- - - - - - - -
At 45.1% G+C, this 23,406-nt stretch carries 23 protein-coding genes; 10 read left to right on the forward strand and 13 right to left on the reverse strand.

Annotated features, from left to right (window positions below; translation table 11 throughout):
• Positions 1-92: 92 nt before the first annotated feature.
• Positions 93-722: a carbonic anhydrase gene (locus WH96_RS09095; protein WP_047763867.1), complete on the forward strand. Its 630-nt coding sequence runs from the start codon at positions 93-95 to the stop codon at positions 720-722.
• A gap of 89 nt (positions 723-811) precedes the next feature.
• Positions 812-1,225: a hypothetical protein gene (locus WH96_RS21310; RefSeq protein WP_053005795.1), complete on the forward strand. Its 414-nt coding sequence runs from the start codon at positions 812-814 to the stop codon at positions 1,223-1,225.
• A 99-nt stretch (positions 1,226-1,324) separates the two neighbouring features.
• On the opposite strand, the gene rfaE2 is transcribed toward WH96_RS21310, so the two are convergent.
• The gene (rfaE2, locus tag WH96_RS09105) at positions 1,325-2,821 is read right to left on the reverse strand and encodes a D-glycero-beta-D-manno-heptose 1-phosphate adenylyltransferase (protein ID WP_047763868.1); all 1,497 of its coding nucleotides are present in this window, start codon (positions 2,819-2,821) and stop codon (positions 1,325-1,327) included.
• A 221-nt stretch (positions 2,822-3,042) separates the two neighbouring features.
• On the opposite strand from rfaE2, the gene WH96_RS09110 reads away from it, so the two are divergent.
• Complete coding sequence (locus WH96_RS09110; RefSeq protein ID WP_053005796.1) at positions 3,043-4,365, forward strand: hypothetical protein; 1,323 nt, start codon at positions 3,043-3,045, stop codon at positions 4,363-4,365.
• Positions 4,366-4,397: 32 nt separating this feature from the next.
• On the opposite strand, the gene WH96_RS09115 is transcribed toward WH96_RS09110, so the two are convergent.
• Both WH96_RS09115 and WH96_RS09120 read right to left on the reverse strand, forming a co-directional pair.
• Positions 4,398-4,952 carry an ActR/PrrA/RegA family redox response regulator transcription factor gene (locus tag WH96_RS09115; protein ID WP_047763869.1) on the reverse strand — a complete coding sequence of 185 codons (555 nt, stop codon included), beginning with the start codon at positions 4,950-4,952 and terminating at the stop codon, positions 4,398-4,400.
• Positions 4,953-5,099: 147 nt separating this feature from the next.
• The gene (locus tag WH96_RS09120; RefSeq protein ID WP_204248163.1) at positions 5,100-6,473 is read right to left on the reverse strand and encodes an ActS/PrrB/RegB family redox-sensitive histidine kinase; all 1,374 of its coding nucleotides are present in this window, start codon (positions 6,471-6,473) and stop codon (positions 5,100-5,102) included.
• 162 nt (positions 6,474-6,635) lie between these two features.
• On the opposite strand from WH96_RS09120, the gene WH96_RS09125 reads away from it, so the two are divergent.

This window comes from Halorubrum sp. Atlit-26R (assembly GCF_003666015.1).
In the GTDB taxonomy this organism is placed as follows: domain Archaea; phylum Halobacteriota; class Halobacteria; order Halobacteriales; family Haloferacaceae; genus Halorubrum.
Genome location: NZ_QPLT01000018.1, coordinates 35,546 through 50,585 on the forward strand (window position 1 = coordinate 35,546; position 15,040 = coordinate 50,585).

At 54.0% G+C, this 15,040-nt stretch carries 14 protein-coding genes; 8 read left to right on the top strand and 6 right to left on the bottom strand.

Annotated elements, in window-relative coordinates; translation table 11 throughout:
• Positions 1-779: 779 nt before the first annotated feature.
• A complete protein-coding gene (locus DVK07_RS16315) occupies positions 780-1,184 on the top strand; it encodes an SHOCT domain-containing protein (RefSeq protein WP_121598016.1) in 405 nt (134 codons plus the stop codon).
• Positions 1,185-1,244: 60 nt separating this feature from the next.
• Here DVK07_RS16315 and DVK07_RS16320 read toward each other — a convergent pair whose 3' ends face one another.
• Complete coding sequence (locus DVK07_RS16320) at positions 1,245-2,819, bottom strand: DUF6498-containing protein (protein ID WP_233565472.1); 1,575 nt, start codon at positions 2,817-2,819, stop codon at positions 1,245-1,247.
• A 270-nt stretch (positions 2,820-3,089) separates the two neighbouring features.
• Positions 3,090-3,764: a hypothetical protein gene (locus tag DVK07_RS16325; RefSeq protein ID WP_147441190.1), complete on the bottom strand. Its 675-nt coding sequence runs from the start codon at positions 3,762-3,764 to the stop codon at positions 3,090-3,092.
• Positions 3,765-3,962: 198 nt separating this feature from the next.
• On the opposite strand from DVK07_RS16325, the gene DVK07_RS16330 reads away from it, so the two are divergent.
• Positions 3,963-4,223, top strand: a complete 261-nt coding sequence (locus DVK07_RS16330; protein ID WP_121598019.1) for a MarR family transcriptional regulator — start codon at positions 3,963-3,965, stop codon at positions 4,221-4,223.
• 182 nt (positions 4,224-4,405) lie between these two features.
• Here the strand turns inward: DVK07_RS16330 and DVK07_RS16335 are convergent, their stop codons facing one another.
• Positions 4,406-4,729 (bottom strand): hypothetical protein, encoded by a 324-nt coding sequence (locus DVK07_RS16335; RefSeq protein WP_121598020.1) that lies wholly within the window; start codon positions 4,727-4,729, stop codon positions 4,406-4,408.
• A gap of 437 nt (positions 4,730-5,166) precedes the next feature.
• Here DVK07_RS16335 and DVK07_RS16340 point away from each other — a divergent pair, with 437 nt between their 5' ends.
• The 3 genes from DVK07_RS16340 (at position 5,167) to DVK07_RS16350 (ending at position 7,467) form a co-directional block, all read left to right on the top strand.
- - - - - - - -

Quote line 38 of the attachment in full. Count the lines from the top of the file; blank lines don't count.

• Positions 4,406-4,729 (bottom strand): hypothetical protein, encoded by a 324-nt coding sequence (locus DVK07_RS16335; RefSeq protein WP_121598020.1) that lies wholly within the window; start codon positions 4,727-4,729, stop codon positions 4,406-4,408.